1. The present effort of authorities is to counter the dynamic of the riots that seems to endanger the peace and lives of Americans. The country is facing a homeland security crisis, one that could be considered even more threatening than an Islamist terror attack (which has been considered since 9/11 the most considerable menace for the country’s security). The violence that has erupted apart from causing material damages, acts also in symbolic level: citizens are against the state, against the way its power is exercised through the police. Law enforcement agencies represent the state and when their function is carried out in ways outside the rule of law, it is the state’s image that is marred. Even the most sophisticated Islamist propaganda and calls to lone wolves have not succeeded into turning the U.S. in this chaos we see. The actions of a certain police officer proved to be far more dangerous for U.S. security. Most probably because it is not just the certain event and the certain police officer that is the problem here. There is need for sensitive handling that will not create even more fertile conditions for further conflict; especially since at this point wherever protests have become violent, it is quite difficult to really distinguish between two groups of people: those who feel anger and frustration due to years of discrimination, poverty and unfair treatment existing in the country, and those who find alibi and hide behind reactions against police brutality in order to act according to violent extremist and anti-authoritarian ideologies. For the first group of protesters, correct communication is imperative at this stage, so that they realize a just cause doesn’t justify all means. Violence answered with violence will bring- no surprise here!- more violence. But this means- apart from positive messages in communication- that policing during the protests should be carried out in ways that crowds are not provoked by police behavior resembling the very reason these protests are about. For example, the image of a police officer putting his knee on a protester, or pushing a woman kneeling with her hands up in the air[2] conveys the message: nothing has changed, nothing will change, the next dead George Floyd is just around the corner. Additionally, order can not be maintained when journalists are arrested, pepper-sprayed or hit with rubber bullets[3]. The message coming out is that freedom of the press, the power of the people to know, transparency and accountability are all under attack by the police. Order can also not be maintained when military vehicles appear on the streets and tear gas is used escalating protests that could have ended with less serious damages and unrest. On the other hand it is evident that the tragedy of George Floyd’s death has been also hijacked by extremists who have found reason and space to attack indiscriminately the police, destroy properties and express anti-authority sentiments, as well as even far rightists (experts have talked about the very possible involvement of ‘accelerationists’[4]). Along them- probably taking advantage of the mob situation- participate in the events also common criminals enjoying the joyride of violence, without any ideological and theoretical anti-authoritarian orientation. Dealing with this group of protesters is the hardest part for police intervention. Police have to address what is happening as a form of domestic violent extremism. After all operationally some of the violence is perpetrated in the same ways extremists have used for some time now (for example vehicle attacks)[5]. Policemen have to effectively protect their lives that are been clearly targeted and at the same time make sure properties are not destroyed and looted, plus all this without breaking the rules of engagement countering such situations. A careless action or an intended violation of human rights during the riots and arrest procedures  ill only breed more violence. ‘De-escalate’ should be the clear line of intent showed in the operational ways law enforcement intervenes, but also in the rhetoric of the government. There is no room for slips of the tongue, mistakes and misunderstandings that can add fuel to the fire. Very positive steps towards de-escalation have been the initiatives of police officers to participate in condemning police brutality. Images of policemen praying, kneeling and marching in solidarity with protesters offer a chance for trust to be built again between citizens and law enforcement[6], even though this trust won’t be gained easily and it will be fragile[7].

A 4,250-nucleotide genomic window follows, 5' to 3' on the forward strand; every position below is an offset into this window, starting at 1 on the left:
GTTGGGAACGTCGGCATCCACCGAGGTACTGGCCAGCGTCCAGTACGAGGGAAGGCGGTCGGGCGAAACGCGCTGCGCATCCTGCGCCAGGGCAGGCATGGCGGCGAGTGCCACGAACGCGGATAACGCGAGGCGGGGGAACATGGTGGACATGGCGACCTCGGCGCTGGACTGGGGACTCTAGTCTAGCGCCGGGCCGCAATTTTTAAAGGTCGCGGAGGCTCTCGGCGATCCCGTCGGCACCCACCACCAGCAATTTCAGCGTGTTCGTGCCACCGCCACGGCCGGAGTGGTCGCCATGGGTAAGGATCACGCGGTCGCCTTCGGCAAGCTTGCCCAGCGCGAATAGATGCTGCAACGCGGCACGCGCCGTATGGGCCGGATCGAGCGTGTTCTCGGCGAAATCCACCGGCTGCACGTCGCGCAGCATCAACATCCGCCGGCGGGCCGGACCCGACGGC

2. The point is not just to end these riots, but to make sure there are no reasons for them to take place again in the future. The roots of police brutality in U.S. society are deep and George Floyd as a victim represents systemic injustice and racism. People, especially those who belong to certain racial, ethnic or cultural groups fear such a brutal event may take place any time again. They feel they could be the next victim. U.S. governments have failed to identify police violence (especially in the context of institutional racism) as a serious homeland security threat, although riots took place also in the past, once again connected with the problem of racism[8]. The phenomenon has to be adequately identified and evaluated as a homeland security threat due to its detrimental effects to the country. Those police officers who use unlawful, excessive and unnecessary violence resulting to injury or death are committing a crime. It is that simple and clear. Yet while generally all crime is a breach of security, this type of criminality stands for serious institutional and systemic deficits regarding democracy and the rule of law. The consequences of police brutality do not concern just the immediate victims who suffer physical harm, but also the rest of the society that suffers a collective type pf trauma. It is a blow against the rule of law and institutions. After all there is a clear distortion of the state’s use of power, when law enforcement is not enforcing the law, but it is breaking it.  This is why prosecution and judicial authorities need to step up into thorough and careful investigation of police brutality cases. Effective access to justice is imperative so that citizens feel confident their complaints against the police will be examined and culprits will be held accountable. Given the fact that usually those victimized belong to vulnerable segments of the society (rich, white collar criminals don’t seem to fall victims of brutality during their arrest), they are already in an underprivileged position when struggling to prove the guilt of policemen who are part of the whole criminal justice mechanism. The joint statement of U.S. prosecutors under the title ‘Joint statement from elected prosecutors on the murder of George Floyd and police violence- FAIR & JUST PROSECUTION’[9] is indicative of the changes needed, offering an insight to systemic changes proposals as well as focusing on accountability, comprehensive reform, the need for transparency, addressing racially disparate policing and protecting human life.